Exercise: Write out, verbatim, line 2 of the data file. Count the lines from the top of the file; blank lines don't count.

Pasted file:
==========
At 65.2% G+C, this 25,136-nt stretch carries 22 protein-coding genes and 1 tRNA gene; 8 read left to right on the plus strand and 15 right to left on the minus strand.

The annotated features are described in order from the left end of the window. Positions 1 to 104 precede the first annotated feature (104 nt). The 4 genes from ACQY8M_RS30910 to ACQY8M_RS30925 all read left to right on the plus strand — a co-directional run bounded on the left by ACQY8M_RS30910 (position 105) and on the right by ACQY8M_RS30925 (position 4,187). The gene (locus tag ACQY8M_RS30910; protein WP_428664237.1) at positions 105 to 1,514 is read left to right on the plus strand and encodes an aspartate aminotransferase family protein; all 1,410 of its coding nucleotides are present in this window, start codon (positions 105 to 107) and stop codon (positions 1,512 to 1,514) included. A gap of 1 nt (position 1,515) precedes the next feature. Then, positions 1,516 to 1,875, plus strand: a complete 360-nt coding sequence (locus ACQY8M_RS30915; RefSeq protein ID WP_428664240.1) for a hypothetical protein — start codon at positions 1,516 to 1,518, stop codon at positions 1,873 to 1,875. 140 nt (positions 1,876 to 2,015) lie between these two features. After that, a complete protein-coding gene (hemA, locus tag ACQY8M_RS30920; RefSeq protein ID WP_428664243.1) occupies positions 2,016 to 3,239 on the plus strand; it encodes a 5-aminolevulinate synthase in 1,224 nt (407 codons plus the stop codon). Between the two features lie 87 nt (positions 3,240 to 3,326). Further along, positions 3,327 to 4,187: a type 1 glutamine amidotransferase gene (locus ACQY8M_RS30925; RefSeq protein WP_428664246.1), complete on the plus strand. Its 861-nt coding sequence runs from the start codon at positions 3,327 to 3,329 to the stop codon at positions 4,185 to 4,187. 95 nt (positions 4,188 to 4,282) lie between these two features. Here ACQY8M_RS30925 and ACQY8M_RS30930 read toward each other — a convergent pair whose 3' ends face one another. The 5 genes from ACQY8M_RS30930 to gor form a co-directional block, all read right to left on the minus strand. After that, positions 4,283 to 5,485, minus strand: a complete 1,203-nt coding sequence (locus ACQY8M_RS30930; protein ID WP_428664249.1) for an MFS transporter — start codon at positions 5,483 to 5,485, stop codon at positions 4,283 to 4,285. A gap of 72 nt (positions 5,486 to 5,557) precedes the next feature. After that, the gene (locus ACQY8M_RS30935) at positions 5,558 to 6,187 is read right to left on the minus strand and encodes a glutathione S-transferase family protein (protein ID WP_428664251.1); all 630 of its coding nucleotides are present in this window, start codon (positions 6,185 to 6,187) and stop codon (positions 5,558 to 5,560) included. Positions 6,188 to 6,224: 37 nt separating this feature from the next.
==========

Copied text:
The annotated features are described in order from the left end of the window. Positions 1 to 104 precede the first annotated feature (104 nt). The 4 genes from ACQY8M_RS30910 to ACQY8M_RS30925 all read left to right on the plus strand — a co-directional run bounded on the left by ACQY8M_RS30910 (position 105) and on the right by ACQY8M_RS30925 (position 4,187). The gene (locus tag ACQY8M_RS30910; protein WP_428664237.1) at positions 105 to 1,514 is read left to right on the plus strand and encodes an aspartate aminotransferase family protein; all 1,410 of its coding nucleotides are present in this window, start codon (positions 105 to 107) and stop codon (positions 1,512 to 1,514) included. A gap of 1 nt (position 1,515) precedes the next feature. Then, positions 1,516 to 1,875, plus strand: a complete 360-nt coding sequence (locus ACQY8M_RS30915; RefSeq protein ID WP_428664240.1) for a hypothetical protein — start codon at positions 1,516 to 1,518, stop codon at positions 1,873 to 1,875. 140 nt (positions 1,876 to 2,015) lie between these two features. After that, a complete protein-coding gene (hemA, locus tag ACQY8M_RS30920; RefSeq protein ID WP_428664243.1) occupies positions 2,016 to 3,239 on the plus strand; it encodes a 5-aminolevulinate synthase in 1,224 nt (407 codons plus the stop codon). Between the two features lie 87 nt (positions 3,240 to 3,326). Further along, positions 3,327 to 4,187: a type 1 glutamine amidotransferase gene (locus ACQY8M_RS30925; RefSeq protein WP_428664246.1), complete on the plus strand. Its 861-nt coding sequence runs from the start codon at positions 3,327 to 3,329 to the stop codon at positions 4,185 to 4,187. 95 nt (positions 4,188 to 4,282) lie between these two features. Here ACQY8M_RS30925 and ACQY8M_RS30930 read toward each other — a convergent pair whose 3' ends face one another. The 5 genes from ACQY8M_RS30930 to gor form a co-directional block, all read right to left on the minus strand. After that, positions 4,283 to 5,485, minus strand: a complete 1,203-nt coding sequence (locus ACQY8M_RS30930; protein ID WP_428664249.1) for an MFS transporter — start codon at positions 5,483 to 5,485, stop codon at positions 4,283 to 4,285. A gap of 72 nt (positions 5,486 to 5,557) precedes the next feature. After that, the gene (locus ACQY8M_RS30935) at positions 5,558 to 6,187 is read right to left on the minus strand and encodes a glutathione S-transferase family protein (protein ID WP_428664251.1); all 630 of its coding nucleotides are present in this window, start codon (positions 6,185 to 6,187) and stop codon (positions 5,558 to 5,560) included. Positions 6,188 to 6,224: 37 nt separating this feature from the next.